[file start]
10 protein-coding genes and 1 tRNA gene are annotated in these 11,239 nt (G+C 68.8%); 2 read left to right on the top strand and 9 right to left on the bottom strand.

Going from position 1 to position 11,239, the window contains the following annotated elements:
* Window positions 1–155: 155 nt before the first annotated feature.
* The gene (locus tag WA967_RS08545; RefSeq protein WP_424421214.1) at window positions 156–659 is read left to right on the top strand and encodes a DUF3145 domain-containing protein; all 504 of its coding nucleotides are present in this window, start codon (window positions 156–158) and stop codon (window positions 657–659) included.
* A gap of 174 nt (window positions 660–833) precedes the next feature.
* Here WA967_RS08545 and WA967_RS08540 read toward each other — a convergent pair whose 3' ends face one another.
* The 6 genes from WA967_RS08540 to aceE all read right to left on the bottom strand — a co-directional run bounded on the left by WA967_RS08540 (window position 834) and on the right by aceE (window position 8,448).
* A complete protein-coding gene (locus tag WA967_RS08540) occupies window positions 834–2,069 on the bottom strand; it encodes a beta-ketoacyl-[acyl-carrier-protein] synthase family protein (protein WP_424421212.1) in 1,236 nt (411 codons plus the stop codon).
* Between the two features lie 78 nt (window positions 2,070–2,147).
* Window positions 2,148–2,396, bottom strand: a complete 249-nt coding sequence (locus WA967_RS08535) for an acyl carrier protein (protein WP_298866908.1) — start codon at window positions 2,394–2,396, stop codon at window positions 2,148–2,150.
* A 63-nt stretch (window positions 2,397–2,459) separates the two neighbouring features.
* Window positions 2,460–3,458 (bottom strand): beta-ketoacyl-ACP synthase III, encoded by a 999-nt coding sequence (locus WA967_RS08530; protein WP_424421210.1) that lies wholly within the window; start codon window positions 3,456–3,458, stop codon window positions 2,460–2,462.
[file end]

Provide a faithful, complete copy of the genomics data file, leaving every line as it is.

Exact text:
10 protein-coding genes and 1 tRNA gene are annotated in these 11,239 nt (G+C 68.8%); 2 read left to right on the top strand and 9 right to left on the bottom strand.

Going from position 1 to position 11,239, the window contains the following annotated elements:
* Window positions 1–155: 155 nt before the first annotated feature.
* The gene (locus tag WA967_RS08545; RefSeq protein WP_424421214.1) at window positions 156–659 is read left to right on the top strand and encodes a DUF3145 domain-containing protein; all 504 of its coding nucleotides are present in this window, start codon (window positions 156–158) and stop codon (window positions 657–659) included.
* A gap of 174 nt (window positions 660–833) precedes the next feature.
* Here WA967_RS08545 and WA967_RS08540 read toward each other — a convergent pair whose 3' ends face one another.
* The 6 genes from WA967_RS08540 to aceE all read right to left on the bottom strand — a co-directional run bounded on the left by WA967_RS08540 (window position 834) and on the right by aceE (window position 8,448).
* A complete protein-coding gene (locus tag WA967_RS08540) occupies window positions 834–2,069 on the bottom strand; it encodes a beta-ketoacyl-[acyl-carrier-protein] synthase family protein (protein WP_424421212.1) in 1,236 nt (411 codons plus the stop codon).
* Between the two features lie 78 nt (window positions 2,070–2,147).
* Window positions 2,148–2,396, bottom strand: a complete 249-nt coding sequence (locus WA967_RS08535) for an acyl carrier protein (protein WP_298866908.1) — start codon at window positions 2,394–2,396, stop codon at window positions 2,148–2,150.
* A 63-nt stretch (window positions 2,397–2,459) separates the two neighbouring features.
* Window positions 2,460–3,458 (bottom strand): beta-ketoacyl-ACP synthase III, encoded by a 999-nt coding sequence (locus WA967_RS08530; protein WP_424421210.1) that lies wholly within the window; start codon window positions 3,456–3,458, stop codon window positions 2,460–2,462.